The FIA has drawn up plans for a new global junior open-wheel ladder series formula to start in 2014.
The international governing body wants to introduce a new national-level championship in all affiliated countries. Draft regulations were agreed at a meeting of the World Motor Sport Council on March 6.
FIA Formula 4 will start off as a single-make category before morphing into a multi-make slicks-and-wings formula based around a carbon chassis, according to FIA Single-Seater Commission president and ex-F1 driver Gerhard Berger.
It will use 1600cc engines capped at 150bhp. Each championship will use a single make of engine, but different manufacturers may build engines for the formula in different countries. The engines will be equalized so that one version of Formula 4 is not faster than another. Berger made clear that the intent is to provide a steppingstone to racing for younger drivers than has previously been allowed.
"Our task is to close the hole on the staircase from karting to Formula 1," said Berger. "Formula 3 is the center of everything. Now we have to see how 15-year-olds can move up in single-seaters. The first step is to close the gap between F3 and karting and bring the cost down to under 100,000 euro [$129,000] per year."
The FIA has studied various categories and the initial formula is likely to be based on ones that best match the FIA's blueprint.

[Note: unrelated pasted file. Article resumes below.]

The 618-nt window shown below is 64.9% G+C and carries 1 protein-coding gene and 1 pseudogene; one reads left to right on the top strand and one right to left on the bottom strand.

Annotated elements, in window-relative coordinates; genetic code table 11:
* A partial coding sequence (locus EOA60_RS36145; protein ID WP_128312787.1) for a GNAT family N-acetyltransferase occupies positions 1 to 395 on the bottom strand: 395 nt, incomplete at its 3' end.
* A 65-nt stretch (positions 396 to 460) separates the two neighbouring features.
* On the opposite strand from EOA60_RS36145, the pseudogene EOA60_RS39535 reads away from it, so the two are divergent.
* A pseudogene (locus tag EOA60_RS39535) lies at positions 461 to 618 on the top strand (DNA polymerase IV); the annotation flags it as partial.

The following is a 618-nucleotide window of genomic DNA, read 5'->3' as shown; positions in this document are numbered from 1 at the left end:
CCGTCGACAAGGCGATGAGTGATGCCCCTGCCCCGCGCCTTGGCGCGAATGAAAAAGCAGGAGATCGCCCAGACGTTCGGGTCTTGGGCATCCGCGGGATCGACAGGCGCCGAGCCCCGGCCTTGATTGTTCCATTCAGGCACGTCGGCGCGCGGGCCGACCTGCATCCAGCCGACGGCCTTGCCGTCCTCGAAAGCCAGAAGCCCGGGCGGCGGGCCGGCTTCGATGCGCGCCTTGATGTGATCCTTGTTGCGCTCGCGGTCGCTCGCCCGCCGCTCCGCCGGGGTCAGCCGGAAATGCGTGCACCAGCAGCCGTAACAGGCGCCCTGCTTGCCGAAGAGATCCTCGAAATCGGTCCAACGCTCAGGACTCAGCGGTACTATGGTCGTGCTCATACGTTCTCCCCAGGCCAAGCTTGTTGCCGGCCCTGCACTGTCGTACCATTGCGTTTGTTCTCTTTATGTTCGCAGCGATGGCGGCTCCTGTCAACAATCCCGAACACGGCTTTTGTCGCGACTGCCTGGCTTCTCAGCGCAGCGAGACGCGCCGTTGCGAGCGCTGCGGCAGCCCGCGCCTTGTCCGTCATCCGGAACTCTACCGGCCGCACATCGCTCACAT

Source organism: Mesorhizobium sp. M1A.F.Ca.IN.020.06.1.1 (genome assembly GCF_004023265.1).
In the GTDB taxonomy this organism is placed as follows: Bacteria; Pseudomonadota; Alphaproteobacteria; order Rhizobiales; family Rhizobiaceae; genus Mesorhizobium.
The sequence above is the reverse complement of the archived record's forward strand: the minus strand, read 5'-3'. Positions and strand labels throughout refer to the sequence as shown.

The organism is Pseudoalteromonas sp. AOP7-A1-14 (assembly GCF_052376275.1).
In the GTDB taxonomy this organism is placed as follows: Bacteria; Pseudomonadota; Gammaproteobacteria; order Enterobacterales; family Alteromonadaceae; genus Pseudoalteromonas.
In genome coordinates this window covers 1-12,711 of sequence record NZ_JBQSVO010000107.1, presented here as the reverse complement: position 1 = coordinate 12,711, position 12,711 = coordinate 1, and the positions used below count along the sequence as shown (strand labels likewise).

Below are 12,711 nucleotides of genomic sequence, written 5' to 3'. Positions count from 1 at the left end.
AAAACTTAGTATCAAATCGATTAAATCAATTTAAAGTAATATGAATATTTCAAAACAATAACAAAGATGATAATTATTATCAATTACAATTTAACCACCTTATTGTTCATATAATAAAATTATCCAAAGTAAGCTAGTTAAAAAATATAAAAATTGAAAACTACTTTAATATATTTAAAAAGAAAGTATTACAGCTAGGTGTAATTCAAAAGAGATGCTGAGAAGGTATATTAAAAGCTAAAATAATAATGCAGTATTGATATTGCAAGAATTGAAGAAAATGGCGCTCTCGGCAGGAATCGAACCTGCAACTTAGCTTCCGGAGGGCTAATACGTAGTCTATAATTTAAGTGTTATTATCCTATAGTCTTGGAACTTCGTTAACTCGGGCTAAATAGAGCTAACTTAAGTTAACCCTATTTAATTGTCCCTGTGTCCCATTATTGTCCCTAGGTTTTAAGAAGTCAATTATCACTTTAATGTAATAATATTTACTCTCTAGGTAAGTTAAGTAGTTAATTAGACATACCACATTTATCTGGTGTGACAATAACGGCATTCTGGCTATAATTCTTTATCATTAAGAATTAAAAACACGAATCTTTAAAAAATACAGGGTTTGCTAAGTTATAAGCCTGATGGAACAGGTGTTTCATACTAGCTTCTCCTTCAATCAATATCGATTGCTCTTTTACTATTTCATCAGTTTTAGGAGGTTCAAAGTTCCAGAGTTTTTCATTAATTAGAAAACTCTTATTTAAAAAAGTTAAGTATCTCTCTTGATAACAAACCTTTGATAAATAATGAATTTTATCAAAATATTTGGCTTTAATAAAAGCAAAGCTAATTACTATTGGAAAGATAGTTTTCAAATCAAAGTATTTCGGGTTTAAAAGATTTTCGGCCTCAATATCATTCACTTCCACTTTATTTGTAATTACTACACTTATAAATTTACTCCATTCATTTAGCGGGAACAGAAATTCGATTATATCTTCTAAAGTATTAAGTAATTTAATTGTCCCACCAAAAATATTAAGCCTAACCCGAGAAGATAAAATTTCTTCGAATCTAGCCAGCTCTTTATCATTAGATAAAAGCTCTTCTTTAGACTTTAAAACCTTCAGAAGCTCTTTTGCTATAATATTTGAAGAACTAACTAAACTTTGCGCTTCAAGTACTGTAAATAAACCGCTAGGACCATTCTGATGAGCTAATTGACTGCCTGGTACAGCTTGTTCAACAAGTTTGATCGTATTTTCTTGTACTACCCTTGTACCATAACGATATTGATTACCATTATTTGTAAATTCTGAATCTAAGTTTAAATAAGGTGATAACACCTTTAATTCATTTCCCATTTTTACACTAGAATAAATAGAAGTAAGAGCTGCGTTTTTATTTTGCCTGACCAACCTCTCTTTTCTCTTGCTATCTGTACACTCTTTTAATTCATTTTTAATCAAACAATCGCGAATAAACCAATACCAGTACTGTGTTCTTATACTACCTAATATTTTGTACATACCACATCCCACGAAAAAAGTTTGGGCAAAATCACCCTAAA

"We're going to have a single supplier of the engine per country, but we don't want a fixed chassis supplier," Berger added. "We need a transition period. There are a couple of existing cars, like the Signatech Formula 4 in France or the ADAC Formel Masters in Germany, that are eligible to become FIA F4 and technically easy to make so.
"We haven't found something that fits exactly, but there are some that could be modified. It's not the ideal scenario for us because it's not possible to have these cars racing together."
Berger hopes to develop the formula in Europe starting in 2014, before rolling it out to other parts of the globe.
"We have requests from the ASNs [national racing authorities] because markets have changed a lot in the last years," he added. "The market for national Formula 3 is very thin because it's too expensive. In Italy, for example, there is no Formula 3 anymore. A lot of other countries are in a similar situation.
"Now the regulations have been completed we are offering the package to the nations. I would like to start in Europe from 2014 with a limited number, maybe four or five, as the first step. We need to prove it works before it goes to a larger scale."